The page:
7. Serve: Turn the cooled cake right side up and loosen the outer edges with a metal spatula. Lift the center tube to remove the cake, then loosen it from the bottom too. Invert onto a serving plate; the cake will slide right off the tube. With a chef’s knife or serrated bread knife, cut into 10 or 12 servings with a gentle sawing motion, applying very little downward pressure. Angel’s food is mostly air, so the big slices will be less filling than they look.
  8. Wrapped tightly in plastic, leftovers will keep for up to a week at room temperature. You can also drop thin slices of angel’s food into a toaster to crisp like a campfire marshmallow.
  9. Troubleshooting:

    - If a speck of yolk slips into the whites, fish it out with an eggshell. If the yolk can’t be removed, save those whites for Tahitian Vanilla Pudding or White Mountain Layer Cake and start fresh.

    - Extracts like peppermint and orange, made from essential oils, may cause the meringue to collapse; take care when experimenting with flavorings.

    - In a kitchen below 68° F, cold air may cause the cake to contract and fall from the pan before its crumb has set. As a workaround, open the oven door and place the inverted cake on the stovetop, where drafts of warm air will stabilize its temperature.

    - Through trial and error, I’ve discovered that the highly polished sides of stainless steel angel’s food cake pans may cause the cake to fall from the pan as it cools. For best results, use an untreated aluminum tube pan.
  10. Mix it up!

    - Brown Sugar Cinnamon: A cozy flavor for fall, or to end a heavy holiday meal. Sift the cake flour with 4 teaspoons ground cinnamon, and replace the sugar with an equal amount of light brown sugar (dark will not work as well).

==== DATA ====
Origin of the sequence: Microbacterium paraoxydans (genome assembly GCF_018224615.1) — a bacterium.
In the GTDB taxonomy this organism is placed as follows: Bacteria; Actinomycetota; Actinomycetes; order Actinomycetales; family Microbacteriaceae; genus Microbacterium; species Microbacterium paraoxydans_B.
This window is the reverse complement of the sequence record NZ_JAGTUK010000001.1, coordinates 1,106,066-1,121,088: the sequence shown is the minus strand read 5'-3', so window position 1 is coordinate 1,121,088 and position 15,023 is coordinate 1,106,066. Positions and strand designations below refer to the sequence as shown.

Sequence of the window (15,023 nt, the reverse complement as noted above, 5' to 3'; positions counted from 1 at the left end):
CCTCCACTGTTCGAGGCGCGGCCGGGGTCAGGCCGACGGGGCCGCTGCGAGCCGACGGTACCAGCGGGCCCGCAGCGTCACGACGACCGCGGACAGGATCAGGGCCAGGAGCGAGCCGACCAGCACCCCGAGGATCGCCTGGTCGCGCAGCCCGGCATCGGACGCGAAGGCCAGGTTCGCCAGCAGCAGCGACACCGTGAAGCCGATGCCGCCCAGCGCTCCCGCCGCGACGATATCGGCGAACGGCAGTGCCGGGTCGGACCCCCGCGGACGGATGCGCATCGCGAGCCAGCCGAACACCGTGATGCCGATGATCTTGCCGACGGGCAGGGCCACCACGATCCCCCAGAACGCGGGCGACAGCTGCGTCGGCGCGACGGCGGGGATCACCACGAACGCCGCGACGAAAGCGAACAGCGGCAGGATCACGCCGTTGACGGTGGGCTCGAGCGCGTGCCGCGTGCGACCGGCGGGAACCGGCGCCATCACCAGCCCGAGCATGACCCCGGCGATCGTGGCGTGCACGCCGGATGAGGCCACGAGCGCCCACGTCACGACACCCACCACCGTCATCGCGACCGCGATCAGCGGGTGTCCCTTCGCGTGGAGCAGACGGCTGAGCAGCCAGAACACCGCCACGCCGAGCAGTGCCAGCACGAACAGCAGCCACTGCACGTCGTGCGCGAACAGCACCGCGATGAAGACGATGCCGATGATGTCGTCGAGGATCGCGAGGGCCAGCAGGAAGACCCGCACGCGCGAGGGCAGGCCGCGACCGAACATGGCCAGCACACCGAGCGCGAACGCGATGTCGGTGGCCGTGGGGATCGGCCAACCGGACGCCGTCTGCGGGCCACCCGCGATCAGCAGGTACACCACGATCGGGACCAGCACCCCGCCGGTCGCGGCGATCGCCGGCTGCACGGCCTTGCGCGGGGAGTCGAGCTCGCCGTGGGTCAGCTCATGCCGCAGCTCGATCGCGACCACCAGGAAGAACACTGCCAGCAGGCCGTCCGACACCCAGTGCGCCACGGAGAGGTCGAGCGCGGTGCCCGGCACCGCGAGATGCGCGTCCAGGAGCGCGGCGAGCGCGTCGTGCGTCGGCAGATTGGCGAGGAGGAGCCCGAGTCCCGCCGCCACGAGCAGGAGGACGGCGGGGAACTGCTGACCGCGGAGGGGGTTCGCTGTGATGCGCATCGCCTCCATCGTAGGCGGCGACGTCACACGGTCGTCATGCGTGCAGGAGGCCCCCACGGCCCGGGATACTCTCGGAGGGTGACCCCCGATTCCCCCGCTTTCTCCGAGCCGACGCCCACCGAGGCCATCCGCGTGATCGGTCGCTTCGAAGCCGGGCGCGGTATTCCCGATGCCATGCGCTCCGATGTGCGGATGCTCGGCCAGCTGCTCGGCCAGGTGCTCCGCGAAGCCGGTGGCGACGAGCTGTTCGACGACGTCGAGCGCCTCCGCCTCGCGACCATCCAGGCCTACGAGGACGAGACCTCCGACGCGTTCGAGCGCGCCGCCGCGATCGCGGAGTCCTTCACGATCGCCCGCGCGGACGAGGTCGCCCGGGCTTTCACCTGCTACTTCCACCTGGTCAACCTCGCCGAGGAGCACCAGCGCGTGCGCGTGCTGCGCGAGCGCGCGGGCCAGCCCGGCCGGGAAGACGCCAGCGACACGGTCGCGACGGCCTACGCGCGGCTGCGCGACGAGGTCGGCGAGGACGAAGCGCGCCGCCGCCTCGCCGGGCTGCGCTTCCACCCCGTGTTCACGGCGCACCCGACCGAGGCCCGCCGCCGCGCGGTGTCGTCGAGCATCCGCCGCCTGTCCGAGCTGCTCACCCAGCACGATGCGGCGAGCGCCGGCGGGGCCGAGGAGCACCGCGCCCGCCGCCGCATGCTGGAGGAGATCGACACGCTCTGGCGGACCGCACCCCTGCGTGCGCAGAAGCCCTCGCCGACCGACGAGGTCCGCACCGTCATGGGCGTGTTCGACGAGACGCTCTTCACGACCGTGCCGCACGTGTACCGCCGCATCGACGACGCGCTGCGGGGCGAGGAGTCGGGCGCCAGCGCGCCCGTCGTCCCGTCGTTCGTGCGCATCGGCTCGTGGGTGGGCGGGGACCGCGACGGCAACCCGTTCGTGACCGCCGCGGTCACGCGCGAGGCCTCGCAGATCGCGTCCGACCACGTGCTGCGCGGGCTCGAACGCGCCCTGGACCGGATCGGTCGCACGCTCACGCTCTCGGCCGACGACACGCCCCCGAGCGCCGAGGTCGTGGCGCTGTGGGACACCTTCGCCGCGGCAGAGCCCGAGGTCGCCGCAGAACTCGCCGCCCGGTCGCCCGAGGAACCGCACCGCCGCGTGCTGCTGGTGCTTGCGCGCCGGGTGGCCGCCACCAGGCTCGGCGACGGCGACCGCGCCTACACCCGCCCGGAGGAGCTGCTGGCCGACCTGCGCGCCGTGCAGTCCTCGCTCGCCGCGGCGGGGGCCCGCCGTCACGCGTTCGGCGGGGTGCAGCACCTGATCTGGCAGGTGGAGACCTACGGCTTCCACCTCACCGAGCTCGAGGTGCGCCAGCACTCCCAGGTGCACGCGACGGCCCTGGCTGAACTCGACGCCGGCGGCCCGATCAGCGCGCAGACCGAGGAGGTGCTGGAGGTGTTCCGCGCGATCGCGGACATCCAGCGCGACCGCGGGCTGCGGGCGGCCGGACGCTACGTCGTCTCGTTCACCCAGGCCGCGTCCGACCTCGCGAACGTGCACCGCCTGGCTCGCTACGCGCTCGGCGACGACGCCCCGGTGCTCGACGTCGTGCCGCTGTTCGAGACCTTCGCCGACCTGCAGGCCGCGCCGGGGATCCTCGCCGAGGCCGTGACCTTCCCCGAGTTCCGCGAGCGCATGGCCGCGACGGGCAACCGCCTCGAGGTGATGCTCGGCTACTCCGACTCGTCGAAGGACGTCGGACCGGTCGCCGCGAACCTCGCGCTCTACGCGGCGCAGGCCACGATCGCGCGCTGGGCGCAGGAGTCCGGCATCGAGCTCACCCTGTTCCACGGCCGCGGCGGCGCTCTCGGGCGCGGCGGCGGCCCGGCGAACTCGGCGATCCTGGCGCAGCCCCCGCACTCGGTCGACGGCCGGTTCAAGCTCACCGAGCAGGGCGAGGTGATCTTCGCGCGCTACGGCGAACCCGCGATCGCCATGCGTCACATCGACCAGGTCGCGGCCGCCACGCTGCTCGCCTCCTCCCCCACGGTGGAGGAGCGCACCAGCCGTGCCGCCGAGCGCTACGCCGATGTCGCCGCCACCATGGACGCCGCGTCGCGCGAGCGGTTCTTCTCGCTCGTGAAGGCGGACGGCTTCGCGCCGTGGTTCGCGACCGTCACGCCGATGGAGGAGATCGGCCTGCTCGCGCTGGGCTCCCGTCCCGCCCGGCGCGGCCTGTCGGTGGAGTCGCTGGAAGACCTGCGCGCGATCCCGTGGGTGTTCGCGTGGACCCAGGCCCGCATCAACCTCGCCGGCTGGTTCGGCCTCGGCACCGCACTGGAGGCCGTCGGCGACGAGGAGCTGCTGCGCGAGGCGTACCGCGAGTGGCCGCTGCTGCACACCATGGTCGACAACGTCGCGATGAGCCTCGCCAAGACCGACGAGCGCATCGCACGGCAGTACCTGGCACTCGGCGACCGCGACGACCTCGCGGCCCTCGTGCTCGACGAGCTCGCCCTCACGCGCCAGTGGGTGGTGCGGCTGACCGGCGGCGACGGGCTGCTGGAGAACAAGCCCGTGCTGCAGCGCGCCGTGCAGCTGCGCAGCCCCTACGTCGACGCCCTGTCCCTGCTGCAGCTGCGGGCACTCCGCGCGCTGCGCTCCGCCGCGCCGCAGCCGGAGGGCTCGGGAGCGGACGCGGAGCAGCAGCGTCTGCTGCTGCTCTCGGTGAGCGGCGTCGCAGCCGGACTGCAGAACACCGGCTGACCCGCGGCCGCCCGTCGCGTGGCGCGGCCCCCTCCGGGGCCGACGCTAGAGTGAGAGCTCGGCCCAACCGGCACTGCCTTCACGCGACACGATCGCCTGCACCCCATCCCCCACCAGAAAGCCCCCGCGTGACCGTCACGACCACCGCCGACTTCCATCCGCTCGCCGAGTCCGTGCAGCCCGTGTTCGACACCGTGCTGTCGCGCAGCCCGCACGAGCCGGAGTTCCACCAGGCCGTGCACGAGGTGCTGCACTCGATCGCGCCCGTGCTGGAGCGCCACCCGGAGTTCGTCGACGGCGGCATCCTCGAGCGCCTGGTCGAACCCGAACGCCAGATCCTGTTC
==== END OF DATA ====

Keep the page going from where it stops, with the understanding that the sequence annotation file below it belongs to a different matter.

- Chocolate: However angelic its texture, this variation turns out as dark as devil’s food. Reduce the cake flour to 3 ounces (2/3 cup), sifted with 2 ounces (2/3 cup) Dutch-process cocoa powder, such as Cacao Barry Extra Brute. After cooling the cake, use a slender knife or bamboo skewer to loosen it from the center tube too, as this version tends to stick.

    - Creamsicle: Pulse the cake flour with 2 tablespoons orange zest in a food processor for 1 minute. Replace the vanilla extract with 2 teaspoons orange flower water and the seeds from 1 Tahitian vanilla bean (split and scraped). Trade the lemon juice for 11/2 ounces (3 tablespoons) freshly squeezed orange juice.

    - Green Tea: The sweetness of angel’s food mellows the bitterness of Japanese matcha, for a mossy-green cake with an earthy but aromatic flavor. Sift the cake flour with 2 tablespoons matcha. I love to serve slices alongside Whipped Chocolate Crémeux with a scattering of Cocoa Nib Crunch.

    - Lemonade: Grinding lemon zest into the flour helps release its essential oil, making this variation particularly aromatic. Pulse the cake flour with 2 tablespoons lemon zest in a food processor for about 1 minute. Omit the vanilla extract and salt. Increase the lemon juice to 11/2 ounces (3 tablespoons). Also lovely with lime juice and zest instead.

    - Roasted Sugar and Vanilla Bean: This is, without a doubt, my favorite way to make Angel’s Food. It’s not my “basic” recipe, because the process of roasting sugar is time-consuming, and not everyone keeps a vanilla bean on hand, but these two upgrades make the cake even more extraordinary. Replace the sugar with 15 ounces (2 cups) Roasted Sugar. Along with the vanilla extract, use the seeds from 1 Mexican vanilla bean, split and scraped.

    - Gluten-Free: Sift 2 ounces (1/2 cup) arrowroot, 11/2 ounces (1/3 cup) white rice flour, 11/2 ounces (1/3 cup) cornstarch, 1 ounce (1/4 cup) coconut flour, and 1 teaspoon baking powder into a medium bowl, then whisk to combine.